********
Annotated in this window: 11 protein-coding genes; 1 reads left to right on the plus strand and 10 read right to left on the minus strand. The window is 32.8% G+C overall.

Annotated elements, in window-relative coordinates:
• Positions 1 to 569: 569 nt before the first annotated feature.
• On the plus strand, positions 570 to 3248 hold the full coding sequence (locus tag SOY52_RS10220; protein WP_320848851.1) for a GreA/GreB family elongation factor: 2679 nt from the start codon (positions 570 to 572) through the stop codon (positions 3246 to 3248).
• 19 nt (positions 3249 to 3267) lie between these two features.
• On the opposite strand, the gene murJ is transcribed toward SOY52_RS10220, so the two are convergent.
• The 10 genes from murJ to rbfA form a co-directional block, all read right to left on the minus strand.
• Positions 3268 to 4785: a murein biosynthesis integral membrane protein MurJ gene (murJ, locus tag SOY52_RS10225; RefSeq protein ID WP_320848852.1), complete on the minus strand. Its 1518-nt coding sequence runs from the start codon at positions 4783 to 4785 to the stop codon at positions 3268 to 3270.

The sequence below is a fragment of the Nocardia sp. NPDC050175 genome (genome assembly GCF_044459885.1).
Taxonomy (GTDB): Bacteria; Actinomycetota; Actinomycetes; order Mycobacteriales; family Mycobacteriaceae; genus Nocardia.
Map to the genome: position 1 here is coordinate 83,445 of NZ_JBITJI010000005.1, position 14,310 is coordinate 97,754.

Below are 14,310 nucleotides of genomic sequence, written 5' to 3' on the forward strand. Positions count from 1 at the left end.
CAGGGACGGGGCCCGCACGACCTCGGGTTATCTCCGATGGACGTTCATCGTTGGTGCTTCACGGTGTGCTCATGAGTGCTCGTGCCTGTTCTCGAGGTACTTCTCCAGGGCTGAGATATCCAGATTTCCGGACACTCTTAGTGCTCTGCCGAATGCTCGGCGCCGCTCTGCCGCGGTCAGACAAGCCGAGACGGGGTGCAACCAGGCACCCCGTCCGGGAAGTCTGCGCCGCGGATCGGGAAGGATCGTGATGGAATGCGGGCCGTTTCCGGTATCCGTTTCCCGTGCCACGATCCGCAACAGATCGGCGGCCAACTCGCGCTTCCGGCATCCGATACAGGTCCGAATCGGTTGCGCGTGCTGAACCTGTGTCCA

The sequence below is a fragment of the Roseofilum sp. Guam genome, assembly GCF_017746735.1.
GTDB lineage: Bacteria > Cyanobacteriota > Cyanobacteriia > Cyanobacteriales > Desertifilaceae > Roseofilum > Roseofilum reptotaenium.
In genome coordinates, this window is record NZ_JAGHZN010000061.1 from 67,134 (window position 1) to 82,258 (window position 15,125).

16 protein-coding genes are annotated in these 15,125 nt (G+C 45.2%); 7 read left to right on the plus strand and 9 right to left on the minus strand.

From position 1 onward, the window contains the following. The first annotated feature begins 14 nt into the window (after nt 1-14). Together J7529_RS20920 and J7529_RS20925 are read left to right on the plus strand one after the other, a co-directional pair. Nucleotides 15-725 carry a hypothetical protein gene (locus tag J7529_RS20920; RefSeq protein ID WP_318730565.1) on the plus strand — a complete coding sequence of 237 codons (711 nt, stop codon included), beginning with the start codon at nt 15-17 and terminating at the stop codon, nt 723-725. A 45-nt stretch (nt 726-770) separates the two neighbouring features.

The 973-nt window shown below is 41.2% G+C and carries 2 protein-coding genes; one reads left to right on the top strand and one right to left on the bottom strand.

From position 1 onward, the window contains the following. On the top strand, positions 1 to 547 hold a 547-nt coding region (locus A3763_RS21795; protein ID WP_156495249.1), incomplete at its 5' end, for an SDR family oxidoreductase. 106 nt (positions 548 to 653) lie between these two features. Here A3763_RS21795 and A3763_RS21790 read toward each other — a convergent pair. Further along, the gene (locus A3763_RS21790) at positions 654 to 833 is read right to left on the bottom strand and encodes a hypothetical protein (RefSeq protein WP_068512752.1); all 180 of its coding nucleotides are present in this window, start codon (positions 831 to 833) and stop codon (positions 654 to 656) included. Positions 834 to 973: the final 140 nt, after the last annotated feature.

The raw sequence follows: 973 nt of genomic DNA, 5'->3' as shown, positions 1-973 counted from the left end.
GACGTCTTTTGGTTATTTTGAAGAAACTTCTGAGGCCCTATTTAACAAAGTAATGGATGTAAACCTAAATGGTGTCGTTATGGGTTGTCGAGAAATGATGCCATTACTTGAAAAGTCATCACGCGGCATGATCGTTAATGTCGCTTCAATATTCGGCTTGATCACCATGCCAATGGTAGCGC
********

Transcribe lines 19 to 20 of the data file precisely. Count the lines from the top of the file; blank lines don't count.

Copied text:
The 973-nt window shown below is 41.2% G+C and carries 2 protein-coding genes; one reads left to right on the top strand and one right to left on the bottom strand.

From position 1 onward, the window contains the following. On the top strand, positions 1 to 547 hold a 547-nt coding region (locus A3763_RS21795; protein ID WP_156495249.1), incomplete at its 5' end, for an SDR family oxidoreductase. 106 nt (positions 548 to 653) lie between these two features. Here A3763_RS21795 and A3763_RS21790 read toward each other — a convergent pair. Further along, the gene (locus A3763_RS21790) at positions 654 to 833 is read right to left on the bottom strand and encodes a hypothetical protein (RefSeq protein WP_068512752.1); all 180 of its coding nucleotides are present in this window, start codon (positions 831 to 833) and stop codon (positions 654 to 656) included. Positions 834 to 973: the final 140 nt, after the last annotated feature.